The United National Transport Union (Untu) believes government and Transport Minister Blade Nzimande can be held accountable for any injuries incurred by employees or commuters of the Passenger Rail Agency of South Africa (PRASA), owing to “blatant disregard” for basic safety procedures set down by the Railway Safety Regulator (RSR).
The RSR has a mandate to ensure that the provisions of the National Railway Safety Regulator Act are adhered to.
Untu general secretary Steve Harris says PRASA’s implementation of safety standards and regulatory practices has been dismal over the past two years, where critical aspects of safety management are concerned.
“Currently, more than 50% of the signals used by train crews are out of order owing to theft and vandalism. Between January 11 and June 30, more than 320 000 manual train authorisations (MTAs) had been issued by PRASA.
“The number keeps increasing and there is no indication that PRASA is attempting to normalise the situation,” said Harris.
MTAs increase the likelihood of train collisions and derailments as human error may occur, for example at the Geldenhuys station in Germiston in January, when three trains were authorised to continue on the same route, and consequently more than 200 commuters were injured, and one killed.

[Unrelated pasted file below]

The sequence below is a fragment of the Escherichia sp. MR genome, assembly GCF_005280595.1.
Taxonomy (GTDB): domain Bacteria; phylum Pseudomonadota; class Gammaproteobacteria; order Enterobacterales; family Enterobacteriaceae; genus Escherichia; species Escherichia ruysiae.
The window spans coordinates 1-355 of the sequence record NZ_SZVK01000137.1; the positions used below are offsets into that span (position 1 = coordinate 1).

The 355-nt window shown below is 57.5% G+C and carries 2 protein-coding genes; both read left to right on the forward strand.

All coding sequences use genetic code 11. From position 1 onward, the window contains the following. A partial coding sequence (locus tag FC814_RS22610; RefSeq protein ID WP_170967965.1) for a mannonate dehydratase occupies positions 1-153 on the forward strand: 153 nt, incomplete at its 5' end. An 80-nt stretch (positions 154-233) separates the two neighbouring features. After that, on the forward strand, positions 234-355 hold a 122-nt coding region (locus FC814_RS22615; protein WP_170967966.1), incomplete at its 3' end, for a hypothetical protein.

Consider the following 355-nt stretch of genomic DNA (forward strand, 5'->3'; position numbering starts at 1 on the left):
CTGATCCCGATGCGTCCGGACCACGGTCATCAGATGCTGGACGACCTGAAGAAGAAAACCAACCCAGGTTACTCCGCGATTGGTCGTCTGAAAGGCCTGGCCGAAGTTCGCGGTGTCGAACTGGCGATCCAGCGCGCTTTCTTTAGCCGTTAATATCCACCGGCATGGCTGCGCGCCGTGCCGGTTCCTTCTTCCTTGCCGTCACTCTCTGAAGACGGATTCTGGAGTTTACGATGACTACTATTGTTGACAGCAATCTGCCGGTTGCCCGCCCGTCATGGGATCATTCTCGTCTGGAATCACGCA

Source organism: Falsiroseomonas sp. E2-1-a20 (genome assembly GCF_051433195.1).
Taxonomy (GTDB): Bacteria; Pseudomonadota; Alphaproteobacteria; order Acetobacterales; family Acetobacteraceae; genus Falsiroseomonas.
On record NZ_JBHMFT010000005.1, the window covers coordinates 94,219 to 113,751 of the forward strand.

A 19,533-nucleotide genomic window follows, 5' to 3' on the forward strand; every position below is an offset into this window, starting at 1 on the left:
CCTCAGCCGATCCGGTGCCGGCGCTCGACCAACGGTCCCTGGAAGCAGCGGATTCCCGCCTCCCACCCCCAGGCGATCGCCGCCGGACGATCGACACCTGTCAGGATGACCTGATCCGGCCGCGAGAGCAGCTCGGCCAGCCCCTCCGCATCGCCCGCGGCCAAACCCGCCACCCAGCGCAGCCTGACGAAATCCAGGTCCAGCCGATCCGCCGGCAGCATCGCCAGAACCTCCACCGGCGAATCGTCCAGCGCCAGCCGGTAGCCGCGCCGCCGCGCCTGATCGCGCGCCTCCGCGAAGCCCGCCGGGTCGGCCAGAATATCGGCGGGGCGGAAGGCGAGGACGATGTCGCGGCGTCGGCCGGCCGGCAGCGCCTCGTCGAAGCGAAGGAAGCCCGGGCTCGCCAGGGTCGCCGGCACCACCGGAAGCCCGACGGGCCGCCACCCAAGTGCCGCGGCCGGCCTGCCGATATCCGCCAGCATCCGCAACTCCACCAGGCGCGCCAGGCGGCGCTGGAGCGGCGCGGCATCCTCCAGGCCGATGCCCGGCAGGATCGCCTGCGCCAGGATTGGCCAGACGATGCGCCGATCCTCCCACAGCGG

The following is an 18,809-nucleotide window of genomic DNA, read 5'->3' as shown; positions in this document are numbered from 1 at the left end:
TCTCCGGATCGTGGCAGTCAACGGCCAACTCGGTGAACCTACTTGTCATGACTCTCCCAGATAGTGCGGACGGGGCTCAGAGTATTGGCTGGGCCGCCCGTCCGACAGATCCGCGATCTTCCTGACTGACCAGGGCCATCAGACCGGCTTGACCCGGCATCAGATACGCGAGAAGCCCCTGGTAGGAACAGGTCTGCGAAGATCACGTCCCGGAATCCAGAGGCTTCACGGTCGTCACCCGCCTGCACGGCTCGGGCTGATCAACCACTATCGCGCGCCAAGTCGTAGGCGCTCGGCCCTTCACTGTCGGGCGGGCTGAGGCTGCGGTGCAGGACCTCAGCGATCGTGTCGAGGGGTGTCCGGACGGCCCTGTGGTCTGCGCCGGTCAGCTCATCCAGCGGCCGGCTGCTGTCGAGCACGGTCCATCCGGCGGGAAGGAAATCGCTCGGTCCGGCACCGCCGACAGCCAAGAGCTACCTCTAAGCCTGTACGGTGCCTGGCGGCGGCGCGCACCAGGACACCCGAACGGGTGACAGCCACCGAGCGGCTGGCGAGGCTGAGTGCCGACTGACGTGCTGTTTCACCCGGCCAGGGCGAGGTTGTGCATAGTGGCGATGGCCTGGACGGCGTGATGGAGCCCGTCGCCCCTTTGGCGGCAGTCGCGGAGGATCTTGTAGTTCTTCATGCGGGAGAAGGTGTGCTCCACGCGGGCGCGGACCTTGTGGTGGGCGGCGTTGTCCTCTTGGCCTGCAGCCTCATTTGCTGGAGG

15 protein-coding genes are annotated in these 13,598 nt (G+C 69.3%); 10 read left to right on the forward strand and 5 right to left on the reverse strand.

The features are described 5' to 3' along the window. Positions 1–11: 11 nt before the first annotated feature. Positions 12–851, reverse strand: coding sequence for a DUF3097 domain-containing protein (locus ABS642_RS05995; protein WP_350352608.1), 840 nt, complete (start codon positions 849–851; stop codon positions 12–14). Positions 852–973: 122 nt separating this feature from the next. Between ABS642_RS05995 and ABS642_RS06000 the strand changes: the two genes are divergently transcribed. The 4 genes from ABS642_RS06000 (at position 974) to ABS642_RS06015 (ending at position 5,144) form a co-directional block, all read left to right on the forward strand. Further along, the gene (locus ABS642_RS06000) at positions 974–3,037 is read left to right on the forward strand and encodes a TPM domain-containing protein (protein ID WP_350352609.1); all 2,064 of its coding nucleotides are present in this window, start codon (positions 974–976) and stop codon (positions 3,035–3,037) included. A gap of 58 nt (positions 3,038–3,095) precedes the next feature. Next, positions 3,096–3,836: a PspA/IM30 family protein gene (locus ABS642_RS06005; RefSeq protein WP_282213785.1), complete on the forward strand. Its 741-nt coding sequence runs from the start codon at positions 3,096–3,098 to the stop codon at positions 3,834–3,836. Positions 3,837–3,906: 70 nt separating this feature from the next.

Civil claims attorney Jaco du Plessis commented that government remains responsible to abide by safety regulations where passenger rail is concerned.
Harris noted the RSR refused to issue PRASA with a safety permit on July 31, after PRASA did nothing to comply within the standards set out by the RSR, within a year.
“Unfortunately Nzimande intervened and forced the RSR to issue PRASA with a compliance permit, which is only valid until August 31.”
Untu will document each incident that results from safety failures by PRASA and approach the court, if need be.